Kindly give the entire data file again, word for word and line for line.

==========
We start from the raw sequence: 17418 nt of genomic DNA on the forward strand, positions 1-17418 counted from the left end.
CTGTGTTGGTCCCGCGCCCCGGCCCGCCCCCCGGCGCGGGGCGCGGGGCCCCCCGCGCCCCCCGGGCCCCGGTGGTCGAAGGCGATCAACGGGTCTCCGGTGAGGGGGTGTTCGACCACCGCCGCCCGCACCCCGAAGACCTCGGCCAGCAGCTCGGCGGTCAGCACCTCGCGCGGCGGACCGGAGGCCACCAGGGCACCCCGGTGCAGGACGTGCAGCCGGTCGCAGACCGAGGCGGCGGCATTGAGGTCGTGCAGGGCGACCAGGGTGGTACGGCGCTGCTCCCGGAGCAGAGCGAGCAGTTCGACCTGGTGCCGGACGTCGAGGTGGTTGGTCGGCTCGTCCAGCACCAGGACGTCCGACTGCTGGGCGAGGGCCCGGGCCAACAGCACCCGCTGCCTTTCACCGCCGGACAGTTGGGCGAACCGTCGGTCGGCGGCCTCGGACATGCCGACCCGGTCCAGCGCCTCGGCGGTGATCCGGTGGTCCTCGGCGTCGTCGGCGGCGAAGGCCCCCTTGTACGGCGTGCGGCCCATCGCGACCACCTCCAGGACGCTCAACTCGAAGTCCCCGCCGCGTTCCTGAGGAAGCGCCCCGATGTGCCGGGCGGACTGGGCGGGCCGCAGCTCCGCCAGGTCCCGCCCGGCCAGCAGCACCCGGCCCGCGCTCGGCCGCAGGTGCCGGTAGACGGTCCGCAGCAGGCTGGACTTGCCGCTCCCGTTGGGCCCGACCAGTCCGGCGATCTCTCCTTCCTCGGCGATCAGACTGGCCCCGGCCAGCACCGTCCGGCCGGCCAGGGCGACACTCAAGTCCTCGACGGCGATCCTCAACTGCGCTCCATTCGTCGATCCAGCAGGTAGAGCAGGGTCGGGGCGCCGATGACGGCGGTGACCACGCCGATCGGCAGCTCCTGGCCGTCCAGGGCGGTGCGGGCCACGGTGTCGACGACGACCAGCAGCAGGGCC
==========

We start from the raw sequence: 17418 nt of genomic DNA on the forward strand, positions 1-17418 counted from the left end.
CTGTGTTGGTCCCGCGCCCCGGCCCGCCCCCCGGCGCGGGGCGCGGGGCCCCCCGCGCCCCCCGGGCCCCGGTGGTCGAAGGCGATCAACGGGTCTCCGGTGAGGGGGTGTTCGACCACCGCCGCCCGCACCCCGAAGACCTCGGCCAGCAGCTCGGCGGTCAGCACCTCGCGCGGCGGACCGGAGGCCACCAGGGCACCCCGGTGCAGGACGTGCAGCCGGTCGCAGACCGAGGCGGCGGCATTGAGGTCGTGCAGGGCGACCAGGGTGGTACGGCGCTGCTCCCGGAGCAGAGCGAGCAGTTCGACCTGGTGCCGGACGTCGAGGTGGTTGGTCGGCTCGTCCAGCACCAGGACGTCCGACTGCTGGGCGAGGGCCCGGGCCAACAGCACCCGCTGCCTTTCACCGCCGGACAGTTGGGCGAACCGTCGGTCGGCGGCCTCGGACATGCCGACCCGGTCCAGCGCCTCGGCGGTGATCCGGTGGTCCTCGGCGTCGTCGGCGGCGAAGGCCCCCTTGTACGGCGTGCGGCCCATCGCGACCACCTCCAGGACGCTCAACTCGAAGTCCCCGCCGCGTTCCTGAGGAAGCGCCCCGATGTGCCGGGCGGACTGGGCGGGCCGCAGCTCCGCCAGGTCCCGCCCGGCCAGCAGCACCCGGCCCGCGCTCGGCCGCAGGTGCCGGTAGACGGTCCGCAGCAGGCTGGACTTGCCGCTCCCGTTGGGCCCGACCAGTCCGGCGATCTCTCCTTCCTCGGCGATCAGACTGGCCCCGGCCAGCACCGTCCGGCCGGCCAGGGCGACACTCAAGTCCTCGACGGCGATCCTCAACTGCGCTCCATTCGTCGATCCAGCAGGTAGAGCAGGGTCGGGGCGCCGATGACGGCGGTGACCACGCCGATCGGCAGCTCCTGGCCGTCCAGGGCGGTGCGGGCCACGGTGTCGACGACGACCAGCAGCAGGGCC